Webcast Recap

On November 10, 1975, the General Assembly of United Nations passed Resolution 3379, which declared Zionism a form of racism. Afterward, a tall man with long, graying hair, horned-rim glasses, and a bowtie stood to speak. He pronounced his words with the rounded tones of a Harvard academic, but his voice shook with outrage: "The United States rises to declare, before the General Assembly of the United Nations, and before the world, that it does not acknowledge, it will not abide by, it will never acquiesce in this infamous act."

This speech made Daniel Patrick Moynihan, the U.S. ambassador to the United Nations, a celebrity, but as McGill University Professor of History Gil Troy explores in his latest book, Moynihan's Moment: America's Fight Against Zionism as Racism, it also marked the rise of neo-conservatism in American politics--the start of a more confrontational, national-interest-driven foreign policy that turned away from Kissinger's détente-driven approach to the Soviet Union--which was behind Resolution 3379. Moynihan recognized the resolution for what it was: an attack on Israel and a totalitarian assault against democracy, motivated by anti-Semitism and anti-Americanism. While Washington distanced itself from Moynihan, the public responded enthusiastically: American Jews rallied in support of Israel. Civil rights leaders cheered. The speech cost Moynihan his job--but soon won him a U.S. Senate seat. Troy examines the events leading up to the resolution, vividly recounts Moynihan's speech, and traces its impact in intellectual circles, policy making, international relations, and electoral politics in the ensuing decades.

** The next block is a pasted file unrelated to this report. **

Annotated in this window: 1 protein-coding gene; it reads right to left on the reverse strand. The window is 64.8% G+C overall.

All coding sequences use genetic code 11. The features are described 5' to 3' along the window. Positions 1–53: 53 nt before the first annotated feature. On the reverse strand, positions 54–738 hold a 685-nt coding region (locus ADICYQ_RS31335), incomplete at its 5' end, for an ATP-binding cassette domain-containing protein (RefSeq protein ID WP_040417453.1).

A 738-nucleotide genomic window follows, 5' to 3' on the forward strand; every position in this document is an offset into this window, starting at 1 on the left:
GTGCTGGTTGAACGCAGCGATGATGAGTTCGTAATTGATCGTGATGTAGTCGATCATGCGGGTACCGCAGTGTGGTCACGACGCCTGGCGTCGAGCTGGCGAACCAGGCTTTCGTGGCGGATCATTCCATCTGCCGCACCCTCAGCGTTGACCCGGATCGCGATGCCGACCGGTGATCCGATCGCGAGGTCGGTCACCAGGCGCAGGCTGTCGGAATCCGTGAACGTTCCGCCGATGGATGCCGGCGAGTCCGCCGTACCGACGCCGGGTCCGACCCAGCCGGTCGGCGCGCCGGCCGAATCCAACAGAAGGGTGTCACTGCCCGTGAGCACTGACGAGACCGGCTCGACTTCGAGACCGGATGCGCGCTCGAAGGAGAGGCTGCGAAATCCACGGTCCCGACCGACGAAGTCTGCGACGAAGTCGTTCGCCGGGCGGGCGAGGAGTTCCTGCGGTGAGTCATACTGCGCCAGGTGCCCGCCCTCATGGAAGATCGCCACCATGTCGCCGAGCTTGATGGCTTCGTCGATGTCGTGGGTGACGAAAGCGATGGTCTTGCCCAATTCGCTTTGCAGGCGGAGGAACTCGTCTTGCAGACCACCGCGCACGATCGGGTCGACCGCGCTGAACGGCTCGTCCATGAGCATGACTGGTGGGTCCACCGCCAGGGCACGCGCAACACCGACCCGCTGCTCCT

The mid-1970s represent a low-water mark of American self-confidence, as the country, mired in an economic slump, struggled with the legacy of Watergate and the humiliation of Vietnam. Moynihan's Moment sheds new light on a turning point, when the rhetoric began to change and a more muscular foreign policy began to find expression, a policy that continues to shape international relations to this day.

Joining Troy on the panel is Maura Moynihan, daughter of Senator Daniel Patrick Moynihan; Stephen Hess, senior felllow emeritus at the Brookings Institution; and Steven R. Weisman, editorial director and research fellow at the Peterson Institute for International Economics.

Wilson Center Senior Scholar Samuel F. Wells will chair the event.

Visit Amazon.com to purchase the book.




  • Gil Troy

    Professor of History, McGill University
  • Samuel Wells

    Senior Scholar
  • Stephen Hess

    Senior Fellow Emeritus, The Brookings Institution
  • Steven R. Weisman

    Editorial Director and Research Fellow, The Peterson Institute for International Economics